The Right Word

When I saw this, it brought to mind the little error in the last book … a malapropism.

What is a gator, and how can you slip it over your boots? By skinning it and using it as a gaiter!

Did I change it in the story? Not yet. I could fix it in the eBook, but it would remain in the paperback. What I did was update the original docs, and when I can do free updates to the pb version, that’s the time to update both.

I really don’t like having a story in one version different to the other. A small error is better than trying to remember which one had the fix! Or worse, not remembering the fix!

Why does it matter? There are errors in every book ever published (I had to work very hard to find the error in EB White’s style book, but there was one – not in the main content, though), or at least, there are errors in every book I’ve read.

Getting it right is important, but it can’t be the thing that holds the product back. Better to have a plan to make fixes when the time is also right. Right?

One of my peeves is this one:

Pallet (a timber thing for packaging goods for ease of transport); palette (painters – or should that be artists? – use these for something); palate (it’s about those taste buds on the tongue).

It should be simple. The writer should check every word before publication.

I believe that, so why did I miss the error?

Because a book/story has a l.o.t. of w.o.r.d.s and the person who wrote the story (and quite a few beta-readers, too) missed it because it ‘sounded’ right in their heads as they read it.

Now you know my secret. I like the right word, but am prone to the same failings as everyone else.

Just keep it to yourself, arright?


Still writing, doing a few subs for real publishers, working on a story for later in the year – a novella or three this year, I think. A spinning whirl of dervishes in urban fantasy … aka, running with the creatures with horns.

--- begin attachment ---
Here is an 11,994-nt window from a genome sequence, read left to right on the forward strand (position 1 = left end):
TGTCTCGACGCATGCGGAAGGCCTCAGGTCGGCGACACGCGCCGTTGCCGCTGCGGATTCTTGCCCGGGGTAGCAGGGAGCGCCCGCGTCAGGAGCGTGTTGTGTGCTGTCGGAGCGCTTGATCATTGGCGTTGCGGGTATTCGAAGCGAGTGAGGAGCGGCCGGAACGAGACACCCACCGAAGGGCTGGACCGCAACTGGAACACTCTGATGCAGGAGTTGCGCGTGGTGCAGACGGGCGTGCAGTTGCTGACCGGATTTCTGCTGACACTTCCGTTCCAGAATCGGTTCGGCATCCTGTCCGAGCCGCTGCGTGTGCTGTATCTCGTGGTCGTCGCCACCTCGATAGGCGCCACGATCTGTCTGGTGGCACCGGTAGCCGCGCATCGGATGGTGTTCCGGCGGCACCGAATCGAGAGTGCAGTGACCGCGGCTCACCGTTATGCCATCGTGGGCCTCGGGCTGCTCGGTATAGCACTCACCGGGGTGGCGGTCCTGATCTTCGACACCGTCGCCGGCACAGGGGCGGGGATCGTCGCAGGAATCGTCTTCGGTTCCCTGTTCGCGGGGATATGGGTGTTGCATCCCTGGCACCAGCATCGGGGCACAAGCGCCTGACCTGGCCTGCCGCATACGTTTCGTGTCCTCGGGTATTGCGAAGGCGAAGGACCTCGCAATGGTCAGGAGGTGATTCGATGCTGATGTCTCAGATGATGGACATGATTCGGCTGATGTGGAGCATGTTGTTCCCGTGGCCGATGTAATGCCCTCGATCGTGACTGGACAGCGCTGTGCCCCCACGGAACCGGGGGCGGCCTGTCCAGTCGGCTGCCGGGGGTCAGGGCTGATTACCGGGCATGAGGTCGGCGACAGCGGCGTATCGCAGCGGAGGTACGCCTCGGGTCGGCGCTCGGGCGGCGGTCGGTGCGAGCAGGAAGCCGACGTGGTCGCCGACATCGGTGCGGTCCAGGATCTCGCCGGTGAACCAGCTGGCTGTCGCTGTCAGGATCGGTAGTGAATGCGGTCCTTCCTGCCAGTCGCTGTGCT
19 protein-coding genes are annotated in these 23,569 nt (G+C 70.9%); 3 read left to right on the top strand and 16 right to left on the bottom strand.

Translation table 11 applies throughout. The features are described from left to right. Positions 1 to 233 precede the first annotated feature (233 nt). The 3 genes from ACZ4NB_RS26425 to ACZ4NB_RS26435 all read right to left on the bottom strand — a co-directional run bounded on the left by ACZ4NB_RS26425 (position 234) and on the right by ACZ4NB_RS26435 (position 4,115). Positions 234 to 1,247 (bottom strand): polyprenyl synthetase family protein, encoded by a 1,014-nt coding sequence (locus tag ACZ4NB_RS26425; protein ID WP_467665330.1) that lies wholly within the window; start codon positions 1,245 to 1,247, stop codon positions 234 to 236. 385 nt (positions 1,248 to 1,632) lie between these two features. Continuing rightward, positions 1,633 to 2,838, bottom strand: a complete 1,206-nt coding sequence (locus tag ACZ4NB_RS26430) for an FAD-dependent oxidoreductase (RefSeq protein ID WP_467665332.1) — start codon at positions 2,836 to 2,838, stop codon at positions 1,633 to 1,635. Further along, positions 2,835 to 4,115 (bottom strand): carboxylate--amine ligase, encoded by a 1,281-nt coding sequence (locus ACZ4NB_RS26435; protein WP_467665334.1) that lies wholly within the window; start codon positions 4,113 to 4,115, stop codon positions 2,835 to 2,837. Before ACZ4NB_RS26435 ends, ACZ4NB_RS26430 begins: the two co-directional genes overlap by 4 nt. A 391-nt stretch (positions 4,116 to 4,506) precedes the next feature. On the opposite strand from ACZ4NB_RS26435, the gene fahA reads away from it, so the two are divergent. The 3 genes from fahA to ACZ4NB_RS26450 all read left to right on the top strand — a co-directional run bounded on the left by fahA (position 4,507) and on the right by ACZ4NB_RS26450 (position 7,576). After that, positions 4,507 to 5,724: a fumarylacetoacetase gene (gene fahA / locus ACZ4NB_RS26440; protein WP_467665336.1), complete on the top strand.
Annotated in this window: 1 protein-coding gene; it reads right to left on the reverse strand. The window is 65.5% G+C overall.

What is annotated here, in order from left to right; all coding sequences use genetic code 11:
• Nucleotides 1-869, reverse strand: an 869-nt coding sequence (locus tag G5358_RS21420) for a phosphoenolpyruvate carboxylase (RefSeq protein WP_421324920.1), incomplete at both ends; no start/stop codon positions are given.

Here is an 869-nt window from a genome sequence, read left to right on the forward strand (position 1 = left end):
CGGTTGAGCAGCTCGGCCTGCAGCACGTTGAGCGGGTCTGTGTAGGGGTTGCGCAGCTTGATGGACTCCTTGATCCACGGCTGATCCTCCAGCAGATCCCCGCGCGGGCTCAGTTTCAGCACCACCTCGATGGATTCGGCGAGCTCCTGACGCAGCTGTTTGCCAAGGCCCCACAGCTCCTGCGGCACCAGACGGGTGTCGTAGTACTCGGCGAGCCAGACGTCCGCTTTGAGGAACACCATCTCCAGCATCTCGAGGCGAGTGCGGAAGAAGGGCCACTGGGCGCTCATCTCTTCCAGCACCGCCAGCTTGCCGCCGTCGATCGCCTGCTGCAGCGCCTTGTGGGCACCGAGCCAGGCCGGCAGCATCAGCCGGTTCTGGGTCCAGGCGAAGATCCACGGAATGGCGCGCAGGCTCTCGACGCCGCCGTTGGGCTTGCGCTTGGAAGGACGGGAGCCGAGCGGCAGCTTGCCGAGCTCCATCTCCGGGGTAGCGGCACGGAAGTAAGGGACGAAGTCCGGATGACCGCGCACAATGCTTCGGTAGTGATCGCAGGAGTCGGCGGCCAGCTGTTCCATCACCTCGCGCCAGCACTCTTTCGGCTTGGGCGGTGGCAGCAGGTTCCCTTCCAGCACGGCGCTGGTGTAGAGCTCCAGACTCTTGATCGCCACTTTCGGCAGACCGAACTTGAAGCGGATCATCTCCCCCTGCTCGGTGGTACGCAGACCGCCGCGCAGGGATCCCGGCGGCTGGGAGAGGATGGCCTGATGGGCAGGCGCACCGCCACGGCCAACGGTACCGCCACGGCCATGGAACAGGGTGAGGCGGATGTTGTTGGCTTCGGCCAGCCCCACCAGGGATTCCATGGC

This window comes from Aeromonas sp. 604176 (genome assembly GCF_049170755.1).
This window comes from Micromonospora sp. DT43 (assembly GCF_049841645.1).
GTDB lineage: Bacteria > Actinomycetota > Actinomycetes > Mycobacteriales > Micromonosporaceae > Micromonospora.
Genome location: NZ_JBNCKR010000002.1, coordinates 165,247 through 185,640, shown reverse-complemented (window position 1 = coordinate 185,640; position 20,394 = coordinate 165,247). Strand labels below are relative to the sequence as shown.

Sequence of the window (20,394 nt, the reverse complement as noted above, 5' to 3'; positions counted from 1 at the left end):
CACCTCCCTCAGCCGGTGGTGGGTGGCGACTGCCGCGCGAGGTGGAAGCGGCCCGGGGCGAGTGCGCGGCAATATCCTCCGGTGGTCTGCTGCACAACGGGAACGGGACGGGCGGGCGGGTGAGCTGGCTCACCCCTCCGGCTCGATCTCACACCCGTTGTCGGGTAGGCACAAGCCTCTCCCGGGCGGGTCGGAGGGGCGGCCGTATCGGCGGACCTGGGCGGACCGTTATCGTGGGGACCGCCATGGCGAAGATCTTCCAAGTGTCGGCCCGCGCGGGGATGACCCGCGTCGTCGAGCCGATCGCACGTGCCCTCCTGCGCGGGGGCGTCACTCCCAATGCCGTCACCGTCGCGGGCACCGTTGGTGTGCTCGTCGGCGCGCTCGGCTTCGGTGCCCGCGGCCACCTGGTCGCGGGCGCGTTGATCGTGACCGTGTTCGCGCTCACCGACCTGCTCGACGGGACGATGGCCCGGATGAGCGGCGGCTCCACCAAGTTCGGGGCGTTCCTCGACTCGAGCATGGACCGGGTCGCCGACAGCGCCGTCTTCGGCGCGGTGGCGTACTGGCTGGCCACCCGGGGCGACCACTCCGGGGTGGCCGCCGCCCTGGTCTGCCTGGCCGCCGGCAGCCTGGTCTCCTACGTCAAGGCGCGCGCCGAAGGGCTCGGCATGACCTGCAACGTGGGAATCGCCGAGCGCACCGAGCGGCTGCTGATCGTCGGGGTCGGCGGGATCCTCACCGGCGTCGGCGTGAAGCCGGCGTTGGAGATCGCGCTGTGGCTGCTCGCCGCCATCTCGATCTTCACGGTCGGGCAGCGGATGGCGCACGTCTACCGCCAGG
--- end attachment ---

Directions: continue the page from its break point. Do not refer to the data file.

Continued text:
Cheers!

21 thoughts on “The Right Word

    • And who is the editor? That would be me, ‘cos the time I paid an editor wasn’t better than I could do myself (with help from critique partners and beta-readers), but cost more than the book is ever likely to earn back.
      I’m not a trad-published author, Jim, so everything I get someone else to do for me costs lots of moolah – and I’m a full-time, unemployed writer (a sub-class of earners whose avg income is approx $6k pa in Australia).
      I generally trust myself, and have a plan for when that backfires!

      Liked by 2 people

  1. I did that on a blog post last week. Wrote queue instead of cue. I was thinking about the post and for some reason in that way that our minds work saw the error in my head. I will say, and I’m sure I’m preaching to the choir, that no writer should just depend on themselves to proof a longer work. We know what we think we wrote and our eyes sometimes slide over errors. Hopefully for those of us who can’t hire a proofreader we have a very good grammatically correct friend. 🙂

    Liked by 1 person

    • I had to dig your comment out of the spam folder – I hate when that happens!
      I see lots of these things, and mostly I don’t worry too much about them if I can understand the meaning. However, I’d like to not have them in my own work which means doing the editor-check takes three steps. One is for sentences and structure and meaning, two is for grammar and apostrophe stuff (which would be my biggest failing and I get a friend or two to look at this specifically), and three is the final spell and grammar check – read aloud by a robot voice (the computer) as I read on a screen (on a backup document or eReader) or on paper (if I have ink).
      In a previous life, I was a technical editor, which helps, but isn’t the same. No dates or numbers or graphs or drawings or references – the checking of these things always took longer than writing the document!

      Liked by 1 person

  2. Yeah, it’s a conundrum, especially if you have more than one version of a book. That was one reason I decided to published the updated version of my how-to as free blog posts. Good luck with the writing. 🙂

    Liked by 1 person

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